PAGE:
While we could keep going with several more facets, we are going to end on the facet of “unity.” But this facet is like a “two for one deal” because it actually has a double meaning –  like two sides of a coin.

 

United with Christ

The first side of this coin is the unity we experience with God through the Gospel. The Apostle Paul wrote in Romans 6  that we are united with Jesus in both His death and resurrection (verse 5), and we see this beautifully illustrated in the sacrament of baptism (verses 3-4).

This powerful facet lets you know you are never alone at any moment during your time on earth. And when you breathe your last and appear before the Father, Jesus the Son is standing right there next to you. But it is even deeper than that.

To be united with Christ means your identity completely changes. Just like an American bride goes from single to married with a new last name upon exchanging wedding vows, a brand-new Christian goes from “single to united” with a new identity when they place their faith in the Gospel.

This truth means you are not your own. If you are a Christ-follower, you do not have autonomy – you are completely connected to Jesus.

 

United with Christ-followers

The other side of this “unity” coin is that through the Gospel, Jesus-followers are also united with one another. This is SO important for us to remember, especially in the divisive days in which we find ourselves. If your life is in Christ, you need to know that you…

  •  spiritually have more in common with someone of the opposite political party than someone in the same party who doesn’t follow Jesus
  • are more tied to someone who cheers for the rival of your favorite sports team than your fellow fan who doesn’t know the Gospel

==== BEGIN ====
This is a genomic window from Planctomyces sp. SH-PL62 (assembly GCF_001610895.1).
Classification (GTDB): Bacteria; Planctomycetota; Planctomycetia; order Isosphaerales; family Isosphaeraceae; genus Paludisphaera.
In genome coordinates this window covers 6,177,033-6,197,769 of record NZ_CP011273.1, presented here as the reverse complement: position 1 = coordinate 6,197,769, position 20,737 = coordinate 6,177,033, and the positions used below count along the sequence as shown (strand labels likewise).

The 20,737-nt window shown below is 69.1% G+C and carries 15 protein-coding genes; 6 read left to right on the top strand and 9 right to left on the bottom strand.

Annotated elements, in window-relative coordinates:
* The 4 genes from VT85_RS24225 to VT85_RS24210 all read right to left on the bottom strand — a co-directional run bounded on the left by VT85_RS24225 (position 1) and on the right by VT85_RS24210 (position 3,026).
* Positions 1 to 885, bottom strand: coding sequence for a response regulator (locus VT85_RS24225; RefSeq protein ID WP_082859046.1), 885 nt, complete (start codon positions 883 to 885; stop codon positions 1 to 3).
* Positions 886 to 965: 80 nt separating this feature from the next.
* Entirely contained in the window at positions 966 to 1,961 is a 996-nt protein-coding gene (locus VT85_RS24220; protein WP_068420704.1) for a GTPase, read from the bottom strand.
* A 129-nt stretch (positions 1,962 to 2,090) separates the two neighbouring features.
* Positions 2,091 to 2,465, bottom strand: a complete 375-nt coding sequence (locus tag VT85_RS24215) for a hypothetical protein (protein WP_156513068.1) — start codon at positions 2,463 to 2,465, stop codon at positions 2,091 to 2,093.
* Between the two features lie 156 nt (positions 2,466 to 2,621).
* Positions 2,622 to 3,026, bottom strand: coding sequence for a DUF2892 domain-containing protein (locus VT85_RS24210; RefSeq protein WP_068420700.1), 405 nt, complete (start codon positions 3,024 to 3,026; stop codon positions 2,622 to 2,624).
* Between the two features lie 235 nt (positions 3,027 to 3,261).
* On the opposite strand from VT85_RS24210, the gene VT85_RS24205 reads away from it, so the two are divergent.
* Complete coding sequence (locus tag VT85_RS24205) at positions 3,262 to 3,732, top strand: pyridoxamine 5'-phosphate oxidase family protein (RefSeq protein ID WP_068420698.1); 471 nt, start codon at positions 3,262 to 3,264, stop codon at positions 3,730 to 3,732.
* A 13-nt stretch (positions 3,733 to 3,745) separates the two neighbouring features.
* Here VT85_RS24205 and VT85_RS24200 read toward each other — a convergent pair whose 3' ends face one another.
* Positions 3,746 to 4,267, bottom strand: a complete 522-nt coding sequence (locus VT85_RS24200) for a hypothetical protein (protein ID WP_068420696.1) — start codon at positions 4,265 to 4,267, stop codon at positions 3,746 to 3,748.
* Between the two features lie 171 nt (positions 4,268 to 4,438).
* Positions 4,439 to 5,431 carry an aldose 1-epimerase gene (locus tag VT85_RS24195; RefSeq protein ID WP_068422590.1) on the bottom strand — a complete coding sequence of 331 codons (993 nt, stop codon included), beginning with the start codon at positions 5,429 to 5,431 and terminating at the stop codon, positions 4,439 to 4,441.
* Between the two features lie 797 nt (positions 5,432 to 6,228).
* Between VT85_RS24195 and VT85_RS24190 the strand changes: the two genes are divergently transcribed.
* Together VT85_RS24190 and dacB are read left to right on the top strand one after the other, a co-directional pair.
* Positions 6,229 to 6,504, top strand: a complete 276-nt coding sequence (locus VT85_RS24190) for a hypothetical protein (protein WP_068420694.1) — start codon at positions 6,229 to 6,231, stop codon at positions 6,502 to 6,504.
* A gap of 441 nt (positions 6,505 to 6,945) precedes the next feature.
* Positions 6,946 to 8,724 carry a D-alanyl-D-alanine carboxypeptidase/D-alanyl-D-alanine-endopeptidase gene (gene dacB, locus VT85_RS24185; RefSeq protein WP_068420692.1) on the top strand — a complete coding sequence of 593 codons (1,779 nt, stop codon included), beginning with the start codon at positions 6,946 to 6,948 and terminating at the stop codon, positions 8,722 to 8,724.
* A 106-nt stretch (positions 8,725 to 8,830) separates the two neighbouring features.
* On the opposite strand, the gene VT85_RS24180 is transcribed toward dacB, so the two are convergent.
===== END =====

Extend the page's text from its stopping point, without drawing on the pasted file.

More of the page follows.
• are far more connected with someone spiritually who is of a different race or different income level than someone with an almost identical background as you

This truth is why the Apostle Paul talked about the Church as being a “body” in 1 Corinthians 12. Some of us may be more like an ear hearing from the Lord, others of us like a hand serving those around us, while still others of us might be more of an elbow jabbing those who are complacent in their faith. 😉  But no matter what role God has called you to, you are part of the Body, united with others through the Gospel.

And because we are united to one another through the Gospel, we need to live out the “one anothers.” You know, like love one another, be patient with one another, carry one another’s burdens, and such. To follow Jesus isn’t a call to solo-Christianity, but rather a call to live in community, helping one another follow Jesus.

So may you this week bask in the beautiful truth that if you are a Jesus-follower, you are united with Christ. But then let that truth bleed into your everyday life, fulfilling the “one anothers” of Scripture because you are united with fellow Jesus-followers.

Growing Through the Gospel